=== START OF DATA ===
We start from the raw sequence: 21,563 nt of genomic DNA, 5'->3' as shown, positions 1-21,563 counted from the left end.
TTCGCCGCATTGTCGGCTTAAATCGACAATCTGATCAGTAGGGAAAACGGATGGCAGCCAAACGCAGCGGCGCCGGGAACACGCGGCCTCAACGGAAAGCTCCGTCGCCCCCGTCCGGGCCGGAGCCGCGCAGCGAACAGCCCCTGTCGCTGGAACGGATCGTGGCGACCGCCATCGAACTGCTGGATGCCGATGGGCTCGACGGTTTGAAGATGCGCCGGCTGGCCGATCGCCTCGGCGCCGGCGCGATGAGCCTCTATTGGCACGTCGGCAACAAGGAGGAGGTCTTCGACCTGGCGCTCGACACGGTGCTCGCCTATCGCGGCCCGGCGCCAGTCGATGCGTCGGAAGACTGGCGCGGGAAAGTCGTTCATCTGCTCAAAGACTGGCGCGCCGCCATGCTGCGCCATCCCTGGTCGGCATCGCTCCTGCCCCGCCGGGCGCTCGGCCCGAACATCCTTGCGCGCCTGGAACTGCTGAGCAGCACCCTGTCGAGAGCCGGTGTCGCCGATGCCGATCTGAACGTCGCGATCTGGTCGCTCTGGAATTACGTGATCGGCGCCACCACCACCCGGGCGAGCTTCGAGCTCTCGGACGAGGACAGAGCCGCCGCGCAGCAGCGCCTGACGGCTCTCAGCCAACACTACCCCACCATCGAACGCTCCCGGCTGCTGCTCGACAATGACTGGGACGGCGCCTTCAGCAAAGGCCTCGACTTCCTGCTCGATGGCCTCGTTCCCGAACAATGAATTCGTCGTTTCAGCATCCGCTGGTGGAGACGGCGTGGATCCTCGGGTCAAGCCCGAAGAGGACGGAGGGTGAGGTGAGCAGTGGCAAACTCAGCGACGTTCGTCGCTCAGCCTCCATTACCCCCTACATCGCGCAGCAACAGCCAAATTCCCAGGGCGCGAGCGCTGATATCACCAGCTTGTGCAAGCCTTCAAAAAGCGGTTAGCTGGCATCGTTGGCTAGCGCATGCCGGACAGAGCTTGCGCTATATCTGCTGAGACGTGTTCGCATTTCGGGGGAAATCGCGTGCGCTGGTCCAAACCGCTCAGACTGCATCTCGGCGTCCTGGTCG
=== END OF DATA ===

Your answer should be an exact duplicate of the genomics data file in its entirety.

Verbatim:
We start from the raw sequence: 21,563 nt of genomic DNA, 5'->3' as shown, positions 1-21,563 counted from the left end.
TTCGCCGCATTGTCGGCTTAAATCGACAATCTGATCAGTAGGGAAAACGGATGGCAGCCAAACGCAGCGGCGCCGGGAACACGCGGCCTCAACGGAAAGCTCCGTCGCCCCCGTCCGGGCCGGAGCCGCGCAGCGAACAGCCCCTGTCGCTGGAACGGATCGTGGCGACCGCCATCGAACTGCTGGATGCCGATGGGCTCGACGGTTTGAAGATGCGCCGGCTGGCCGATCGCCTCGGCGCCGGCGCGATGAGCCTCTATTGGCACGTCGGCAACAAGGAGGAGGTCTTCGACCTGGCGCTCGACACGGTGCTCGCCTATCGCGGCCCGGCGCCAGTCGATGCGTCGGAAGACTGGCGCGGGAAAGTCGTTCATCTGCTCAAAGACTGGCGCGCCGCCATGCTGCGCCATCCCTGGTCGGCATCGCTCCTGCCCCGCCGGGCGCTCGGCCCGAACATCCTTGCGCGCCTGGAACTGCTGAGCAGCACCCTGTCGAGAGCCGGTGTCGCCGATGCCGATCTGAACGTCGCGATCTGGTCGCTCTGGAATTACGTGATCGGCGCCACCACCACCCGGGCGAGCTTCGAGCTCTCGGACGAGGACAGAGCCGCCGCGCAGCAGCGCCTGACGGCTCTCAGCCAACACTACCCCACCATCGAACGCTCCCGGCTGCTGCTCGACAATGACTGGGACGGCGCCTTCAGCAAAGGCCTCGACTTCCTGCTCGATGGCCTCGTTCCCGAACAATGAATTCGTCGTTTCAGCATCCGCTGGTGGAGACGGCGTGGATCCTCGGGTCAAGCCCGAAGAGGACGGAGGGTGAGGTGAGCAGTGGCAAACTCAGCGACGTTCGTCGCTCAGCCTCCATTACCCCCTACATCGCGCAGCAACAGCCAAATTCCCAGGGCGCGAGCGCTGATATCACCAGCTTGTGCAAGCCTTCAAAAAGCGGTTAGCTGGCATCGTTGGCTAGCGCATGCCGGACAGAGCTTGCGCTATATCTGCTGAGACGTGTTCGCATTTCGGGGGAAATCGCGTGCGCTGGTCCAAACCGCTCAGACTGCATCTCGGCGTCCTGGTCG